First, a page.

Matt: It seems to me that good news is in short supply these days. Unfortunately, the church is keeping pace with the general culture and so closely equates “good news” with self-actualization that we’re tempted to make Jesus a means to our ends. But to give people the impression that having Jesus in your life always means positive outcomes is to give a false hope that will lead people to pride or despair. We need deeper, more enduring stories than “the story of me” and I don’t know of a better storyline than the one where God is making all things new. When death comes along in life–whether that’s the death of a relationship, a career, or dream—or our final death, God is in the business of resurrection. This is both deeply realistic and hopeful. What we don’t need more of in this culture is irrational optimism. But that doesn’t mean we have to sulk in despair either. It means that we have a deep, true and real hope, but we may have to wait to see if come to fulfillment. This is the kind of hope that I’ve needed in my life, and I’ve got a hunch that it’s the kind of hope others need too.
Carrie: yes!! This is so true!
What surprised you most while researching your book?
Matt: That most of my research didn’t go into my book! I’m not sure how other writers experience the writing life but I threw way more ideas in the trash than ones that made it into my book. This is sobering and frustrating at times, but I decided at the beginning of the project not to really throw anything away, but keep it around for a different use. I may have a few ideas that may come in handy later for other projects, you know?
Carrie: absolutely! I imagine that would be frustrating though.
What do you most want readers to take away from Getting Jesus Wrong?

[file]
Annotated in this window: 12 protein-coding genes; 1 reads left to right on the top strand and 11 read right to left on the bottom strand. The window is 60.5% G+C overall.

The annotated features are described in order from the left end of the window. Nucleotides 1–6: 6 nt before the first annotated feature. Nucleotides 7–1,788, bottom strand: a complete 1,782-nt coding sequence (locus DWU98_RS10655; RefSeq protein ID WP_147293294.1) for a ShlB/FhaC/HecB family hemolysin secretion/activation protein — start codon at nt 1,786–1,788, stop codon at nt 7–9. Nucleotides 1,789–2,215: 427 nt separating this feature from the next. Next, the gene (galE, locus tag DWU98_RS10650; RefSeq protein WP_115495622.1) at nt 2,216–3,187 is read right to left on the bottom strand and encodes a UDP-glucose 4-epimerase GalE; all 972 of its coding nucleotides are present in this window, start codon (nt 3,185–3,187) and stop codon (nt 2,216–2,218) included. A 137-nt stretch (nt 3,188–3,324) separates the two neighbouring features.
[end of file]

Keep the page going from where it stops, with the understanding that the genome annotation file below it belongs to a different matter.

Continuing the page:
Matt: Sadly, there are many forms of Christianity that can be bent on control and are spiritually stifling. I know I’m not alone in my frustration over this. For those that are feeling burnt out on church-life and a diet of a less than gospel-focused message, just know that Jesus is not done with you, or his church. Things in our lives die off—relationships, careers, health and the list goes on—but God is not done because He’s in the business of resurrection. Thanks be to God!
Thank you so much for taking time to talk with me! 🙂 Before we say goodbye for today, tell us what‘s coming up next for you.
Matt: Thank you. This is fun. What’s next for me? Well, most imminently, deciding what I’ll eat for lunch. Beyond that, more family time. I am married to the lovely Rose of 16 years and we have two little girls together 8 and 5 years old. We like telling each other knock knock jokes and playing board games. Beyond that beyond that…writing and editing. I’m an editor by trade so that keeps me busy throughout the week. As for my own writing, I’ll continue blogging at KeyLife, Christ Hold Fast and therealmattjohnson.com. New book ideas are simmering, but nothing is quite fully developed in my mind to share just yet.
Carrie: Lunch decisions are key. Take your time. 🙂
What about you? What do you hate doing (in the process) but love having done (when you’re finished)?